The answer to the question above is simply this- if cost is a major concern to you, you need to research thoroughly.

Lets look at a case study on an itinerary a reader sent to us with a question about this very topic (and what inspired this post).  The reader wanted to visit France, Switzerland, Austria, and Italy in a period of about two months. In those countries they wanted to visit four cities in France, four in Switzerland, one or two in Austria, and four or five in Italy.

These countries are all touching, so a limited country regional pass is likely the best fit compared to a global pass that covers the entire Euro zone.  This itinerary covers four countries and 13 to 15 cities with a few long-haul trips in France and Italy respectively.

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In addition to the countries, the reader is of adult age and traveling with their spouse, so they qualify for a group discount of 15% per pass and the prices we listed above.

What are the options?
2 month Global Pass – $1,683 with service every day
4 country Select Pass (10 days) – $784
15 days in 2 month Global Pass – $1,165
Buying tickets individually – Summarized below

A swing of just under $900 per person could be a big chunk of your travel money, so making the right choice upfront is quite the important one.

While a Global Pass would cover all the day trips our reader may want to take, it is unlikely that the total cost of all transit for those would swing up $900+. So lets cross that option off outright due to being on the expensive end due to the short distance covered.

In this case, the best pass that suits this itinerary would either be the 15 days in two month pass or the 4 country, 10 stop region pass in a period of two months.

With 13 to 15 transit days, our reader may be not using a few stops in the 15 day pass, but would then have the benefit of using these remaining days for expensive day trips at last minute.

If our reader chooses the 10 transit day pass, they will then be responsible for buying the extra rides as they go, contributing added cost on top of the price of the pass.

But to truly understand the cost savings possible, it is best to look at prices individually.

Check Europe Train Ticket Prices On Their Own

There are two cases to consider when looking at buying train tickets on their own, which includes looking at the full fare ticket for last minute purchases as well as the early bird discounts available when tickets first go on sale.

You may not always get an early bird discount, especially if traveling last minute, but it is always worth a peak to see if you'll be getting your moneys worth.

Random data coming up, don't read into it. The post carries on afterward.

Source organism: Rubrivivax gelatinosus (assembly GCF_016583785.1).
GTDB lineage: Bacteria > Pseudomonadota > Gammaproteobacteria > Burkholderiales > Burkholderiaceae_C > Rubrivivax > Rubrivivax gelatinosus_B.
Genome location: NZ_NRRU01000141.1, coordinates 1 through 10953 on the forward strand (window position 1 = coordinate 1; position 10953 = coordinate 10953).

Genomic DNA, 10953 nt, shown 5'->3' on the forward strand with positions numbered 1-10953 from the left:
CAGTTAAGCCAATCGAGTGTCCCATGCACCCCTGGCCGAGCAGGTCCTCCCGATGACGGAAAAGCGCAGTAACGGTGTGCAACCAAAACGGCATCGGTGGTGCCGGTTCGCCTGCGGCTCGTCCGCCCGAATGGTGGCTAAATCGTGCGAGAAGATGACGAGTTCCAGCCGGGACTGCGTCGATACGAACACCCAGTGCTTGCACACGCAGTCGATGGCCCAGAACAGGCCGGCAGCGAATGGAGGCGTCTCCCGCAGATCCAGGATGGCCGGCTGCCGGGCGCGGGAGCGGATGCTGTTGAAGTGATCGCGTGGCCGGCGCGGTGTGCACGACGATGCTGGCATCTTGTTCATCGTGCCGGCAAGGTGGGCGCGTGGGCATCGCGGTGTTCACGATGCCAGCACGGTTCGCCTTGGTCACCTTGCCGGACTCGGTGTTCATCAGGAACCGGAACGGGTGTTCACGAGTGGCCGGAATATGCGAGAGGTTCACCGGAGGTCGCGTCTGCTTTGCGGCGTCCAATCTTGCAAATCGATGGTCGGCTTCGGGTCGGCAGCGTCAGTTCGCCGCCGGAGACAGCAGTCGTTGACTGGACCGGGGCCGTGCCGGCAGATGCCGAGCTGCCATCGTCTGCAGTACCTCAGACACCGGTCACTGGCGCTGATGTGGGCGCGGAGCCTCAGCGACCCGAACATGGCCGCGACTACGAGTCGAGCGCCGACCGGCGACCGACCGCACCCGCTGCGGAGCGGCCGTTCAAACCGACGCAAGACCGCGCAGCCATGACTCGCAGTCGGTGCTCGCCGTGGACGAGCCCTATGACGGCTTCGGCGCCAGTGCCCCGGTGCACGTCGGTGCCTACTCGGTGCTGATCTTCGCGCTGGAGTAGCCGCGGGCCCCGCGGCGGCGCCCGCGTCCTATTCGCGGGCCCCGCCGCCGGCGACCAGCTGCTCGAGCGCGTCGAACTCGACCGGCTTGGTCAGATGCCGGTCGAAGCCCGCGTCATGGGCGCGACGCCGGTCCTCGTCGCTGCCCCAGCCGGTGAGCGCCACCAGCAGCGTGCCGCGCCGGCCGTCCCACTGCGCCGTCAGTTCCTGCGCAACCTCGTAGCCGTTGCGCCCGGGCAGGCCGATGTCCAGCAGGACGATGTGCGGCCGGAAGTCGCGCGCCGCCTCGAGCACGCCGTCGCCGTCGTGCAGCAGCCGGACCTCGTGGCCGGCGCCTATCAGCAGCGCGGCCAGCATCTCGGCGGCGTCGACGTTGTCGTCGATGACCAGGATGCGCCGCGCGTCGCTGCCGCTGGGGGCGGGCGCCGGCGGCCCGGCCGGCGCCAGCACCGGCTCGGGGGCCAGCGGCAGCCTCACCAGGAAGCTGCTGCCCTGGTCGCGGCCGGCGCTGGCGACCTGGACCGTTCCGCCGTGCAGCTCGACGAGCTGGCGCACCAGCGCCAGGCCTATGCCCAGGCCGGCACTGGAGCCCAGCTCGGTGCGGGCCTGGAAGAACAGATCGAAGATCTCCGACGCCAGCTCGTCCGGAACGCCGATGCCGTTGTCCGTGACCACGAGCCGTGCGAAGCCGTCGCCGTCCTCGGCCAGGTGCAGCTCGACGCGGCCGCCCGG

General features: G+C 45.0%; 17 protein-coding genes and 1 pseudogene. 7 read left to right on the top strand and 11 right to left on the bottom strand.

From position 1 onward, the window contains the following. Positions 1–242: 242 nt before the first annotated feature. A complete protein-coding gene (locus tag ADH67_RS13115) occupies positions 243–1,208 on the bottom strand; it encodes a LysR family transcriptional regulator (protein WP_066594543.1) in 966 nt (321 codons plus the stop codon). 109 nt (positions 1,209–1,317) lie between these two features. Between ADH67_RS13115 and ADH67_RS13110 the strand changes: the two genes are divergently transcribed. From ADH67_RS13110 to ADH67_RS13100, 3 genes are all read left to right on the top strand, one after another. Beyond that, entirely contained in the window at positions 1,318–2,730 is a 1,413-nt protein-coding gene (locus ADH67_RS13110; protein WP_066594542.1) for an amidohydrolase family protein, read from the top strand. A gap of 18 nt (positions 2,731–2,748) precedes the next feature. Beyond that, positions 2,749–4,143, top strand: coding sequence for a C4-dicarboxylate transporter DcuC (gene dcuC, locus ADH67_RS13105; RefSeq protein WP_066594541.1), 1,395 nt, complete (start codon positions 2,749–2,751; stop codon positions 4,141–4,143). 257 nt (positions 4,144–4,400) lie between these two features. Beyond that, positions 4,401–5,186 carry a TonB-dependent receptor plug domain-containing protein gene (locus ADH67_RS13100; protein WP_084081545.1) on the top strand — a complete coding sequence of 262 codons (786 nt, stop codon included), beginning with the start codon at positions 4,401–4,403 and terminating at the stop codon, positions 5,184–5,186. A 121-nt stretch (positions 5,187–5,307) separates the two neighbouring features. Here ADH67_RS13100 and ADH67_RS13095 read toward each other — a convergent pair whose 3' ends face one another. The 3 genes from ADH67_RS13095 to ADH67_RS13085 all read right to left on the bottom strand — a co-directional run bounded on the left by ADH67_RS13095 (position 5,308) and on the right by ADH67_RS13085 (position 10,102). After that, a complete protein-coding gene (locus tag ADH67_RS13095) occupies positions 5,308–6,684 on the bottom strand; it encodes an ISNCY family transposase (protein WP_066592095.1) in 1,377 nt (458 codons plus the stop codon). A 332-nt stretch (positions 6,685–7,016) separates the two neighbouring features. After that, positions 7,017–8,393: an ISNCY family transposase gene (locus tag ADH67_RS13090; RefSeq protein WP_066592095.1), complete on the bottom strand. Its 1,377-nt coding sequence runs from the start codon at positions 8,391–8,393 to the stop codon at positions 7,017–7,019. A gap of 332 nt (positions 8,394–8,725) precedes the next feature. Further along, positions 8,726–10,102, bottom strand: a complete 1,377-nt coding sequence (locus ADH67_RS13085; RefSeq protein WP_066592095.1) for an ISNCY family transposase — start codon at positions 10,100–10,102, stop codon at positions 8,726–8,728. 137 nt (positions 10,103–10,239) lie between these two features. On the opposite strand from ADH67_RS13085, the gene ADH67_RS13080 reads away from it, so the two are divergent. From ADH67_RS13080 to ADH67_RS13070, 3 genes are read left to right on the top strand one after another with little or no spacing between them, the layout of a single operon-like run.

Here is what we found when looking at prices on 3rd party services like Rail Europe. (Other services, like Omio (formerly Go Euro) also exist that are worth pricing out as well; however, we did not compare them for this update.)

We could not find a very good approximation on what a “discounted” rate would be, but found a range of full fare prices for the economy seat as well as the premium seat.

For the sake of analysis, lets call these prices the max for both classes when available (prices listed economy/comfort and at optimal times a few weeks out- fees not included):

  • Paris to Bordeaux: $96 / $101
  • Bordeaux to Avignon: $72 / $96
  • Avignon to Nice: $88 / N/A
  • Nice to Geneva: $88 / $110
  • Geneva to Zermatt: $109 / $191
  • Zermatt to Lauterbrunnen: $129 / $206 + private train
  • Lauterbrunnen to Zurich: $120 / $192 + private train
  • Zurich to Austrian Alps: $120 / $201 + private train
  • Austrian Alps to Venice: $92 / $148 + private train
  • Venice to Cinque Terre: $61 / $ 70
  • Cinque Terre to Florence: $29 / N/A
  • Florence to Rome: $27 / $52
  • Rome to Naples roundtrip: $64 / $100
  • Total: $1,095 / $1,584 + private trains
  • Average: $84.23 / $121.85 for 13 segments

For a four country pass with 10 segments, our reader would have to ultimately spend $784 to buy the pass plus $88 for the three cheapest segments, and a bit more for reservations and the private trains not covered. Total price: $872 + fees.

This amounts to a net savings over buying tickets individually of $200-$700 depending on the class of ticket purchased individually (less fees).

For the 15 day global pass, our reader would only have to spend a bit extra for a few private trains not included. Total price $1,253.

This would be a net loss of $158 over purchasing individually in economy class and a net savings of $331 if purchasing individually (excluding the two extra segments for day trips).

If the reader was purchasing in a group of two or more and received the 15% discount, then they'd be coming out ahead in all cases.

Which of the tickets is better of the two? Well, it is still hard to say.

The extra use on the 15 day pass can be used for an expensive day trip, and may even cover the cost of the difference from the 10 day pass, but it is hard to say without knowing more about our reader's plans on the ground.

This could make the biggest difference of the whole experience. As most day trips are close, we can assume the costs will be quite low and perhaps the 10 day ticket would be the best option.

Likewise, a few good early booking deals may come along to offset any savings from the pass too- but only if you're paying attention at the right time which most are not!